Hong Kong: Transport networks, including Mass Transit Railway (MTR) stations, across Hong Kong partially reopened on Sunday after it was completely shut the day before in an unprecedented shutdown.
In an early morning statement cited by The Strait Times, the Transport Department said that some MTR stations remain closed due to “serious damage”. Many of those stations had been torched and trashed by protesters during violent demonstrations across the Asian financial centre on Friday night against the mask ban.
MTR Corporation said the stations were closed as it needed time to repair the damaged facilities.
All train services in Hong Kong, including the airport express line, were suspended on Saturday, a day after angry protesters vandalised businesses and railway stations over government’s introduction of a new anti-mask law.
The latest violence was triggered by the Hong Kong government’s decision to impose an anti-mask law that took effect at midnight on Friday. The controversial restriction bars anyone from wearing “facial coverings” during demonstrations, regardless of the assembly’s legal status, that is “likely to prevent identification”.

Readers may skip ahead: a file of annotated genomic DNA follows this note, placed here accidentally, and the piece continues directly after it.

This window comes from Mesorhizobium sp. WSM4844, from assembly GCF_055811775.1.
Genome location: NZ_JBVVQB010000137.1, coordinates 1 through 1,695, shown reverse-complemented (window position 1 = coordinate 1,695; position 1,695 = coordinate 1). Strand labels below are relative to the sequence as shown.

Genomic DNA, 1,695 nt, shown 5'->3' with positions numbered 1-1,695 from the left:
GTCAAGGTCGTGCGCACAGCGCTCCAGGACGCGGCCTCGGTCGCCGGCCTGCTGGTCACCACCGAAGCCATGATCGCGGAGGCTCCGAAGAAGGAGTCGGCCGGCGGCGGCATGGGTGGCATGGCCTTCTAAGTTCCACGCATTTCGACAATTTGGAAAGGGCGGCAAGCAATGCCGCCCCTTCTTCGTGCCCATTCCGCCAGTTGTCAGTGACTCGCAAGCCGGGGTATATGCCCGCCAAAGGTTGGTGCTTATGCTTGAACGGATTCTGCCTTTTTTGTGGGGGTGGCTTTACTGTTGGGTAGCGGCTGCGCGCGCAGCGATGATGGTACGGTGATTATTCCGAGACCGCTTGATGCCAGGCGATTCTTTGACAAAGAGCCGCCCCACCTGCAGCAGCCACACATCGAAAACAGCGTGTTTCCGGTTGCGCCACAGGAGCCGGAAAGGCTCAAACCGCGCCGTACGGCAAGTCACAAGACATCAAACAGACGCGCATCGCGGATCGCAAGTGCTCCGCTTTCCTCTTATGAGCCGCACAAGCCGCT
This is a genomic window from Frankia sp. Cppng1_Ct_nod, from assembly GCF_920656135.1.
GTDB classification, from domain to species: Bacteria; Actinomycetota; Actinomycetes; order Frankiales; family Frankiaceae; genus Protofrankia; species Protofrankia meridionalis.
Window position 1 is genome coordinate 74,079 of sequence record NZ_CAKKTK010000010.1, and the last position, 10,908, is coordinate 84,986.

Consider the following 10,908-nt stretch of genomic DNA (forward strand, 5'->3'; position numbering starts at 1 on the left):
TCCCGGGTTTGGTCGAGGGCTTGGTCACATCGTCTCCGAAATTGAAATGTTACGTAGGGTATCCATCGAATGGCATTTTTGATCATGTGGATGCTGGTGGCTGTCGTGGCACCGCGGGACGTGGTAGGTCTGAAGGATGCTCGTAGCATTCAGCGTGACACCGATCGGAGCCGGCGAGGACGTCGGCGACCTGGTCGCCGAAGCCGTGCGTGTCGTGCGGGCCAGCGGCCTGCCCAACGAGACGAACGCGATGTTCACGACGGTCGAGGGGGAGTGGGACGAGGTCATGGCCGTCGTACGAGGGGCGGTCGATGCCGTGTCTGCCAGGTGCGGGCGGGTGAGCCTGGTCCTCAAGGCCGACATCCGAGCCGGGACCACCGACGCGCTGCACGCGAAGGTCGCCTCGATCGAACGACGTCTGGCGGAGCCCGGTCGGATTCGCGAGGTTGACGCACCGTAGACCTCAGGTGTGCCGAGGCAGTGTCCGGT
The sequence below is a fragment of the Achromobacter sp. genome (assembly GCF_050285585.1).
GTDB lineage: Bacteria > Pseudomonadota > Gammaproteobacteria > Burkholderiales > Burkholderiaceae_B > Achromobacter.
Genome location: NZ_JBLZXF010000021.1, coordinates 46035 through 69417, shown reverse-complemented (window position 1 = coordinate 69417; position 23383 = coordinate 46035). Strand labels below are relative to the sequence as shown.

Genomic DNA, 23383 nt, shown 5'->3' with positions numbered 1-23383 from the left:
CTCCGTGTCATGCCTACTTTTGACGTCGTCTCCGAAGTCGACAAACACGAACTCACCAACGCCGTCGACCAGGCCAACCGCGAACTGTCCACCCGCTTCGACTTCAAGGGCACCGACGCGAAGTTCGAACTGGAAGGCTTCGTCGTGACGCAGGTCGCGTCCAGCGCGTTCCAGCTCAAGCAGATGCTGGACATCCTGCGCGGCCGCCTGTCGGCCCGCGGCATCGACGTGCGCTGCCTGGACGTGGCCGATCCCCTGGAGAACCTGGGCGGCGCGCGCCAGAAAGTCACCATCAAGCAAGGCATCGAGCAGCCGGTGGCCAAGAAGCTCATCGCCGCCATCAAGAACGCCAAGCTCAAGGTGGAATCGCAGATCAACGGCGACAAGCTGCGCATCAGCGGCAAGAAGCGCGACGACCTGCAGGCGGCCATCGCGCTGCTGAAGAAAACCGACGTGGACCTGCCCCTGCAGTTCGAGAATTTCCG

The stations that still remain closed include the major interchanges of Admiralty, Prince Edward, Mong Kok and Tai Wai, according to South China Morning Post.
A spokesman for the Hong Kong Monetary Authority was also quoted as saying that 10 per cent of the 3,300 ATM across the city could not function due to vandalism over the weekend, as of Saturday.
Hong Kong leader Carrie Lam Cheng Yuet-ngor imposed the ban in the hope it would quell several months of anti-government protests, which were sparked by the now-withdrawn extradition bill and have descended into regular outbreaks of violence.
On Sunday morning, a High Court judge was set to hear an urgent application from 24 pro-democracy lawmakers for a temporary suspension of the mask ban.
They argued that the government’s use of the Emergency Regulations Ordinance to enact a ban with criminal implications had disproportionately infringed on citizens’ rights and bypassed the city legislature, making it unconstitutional.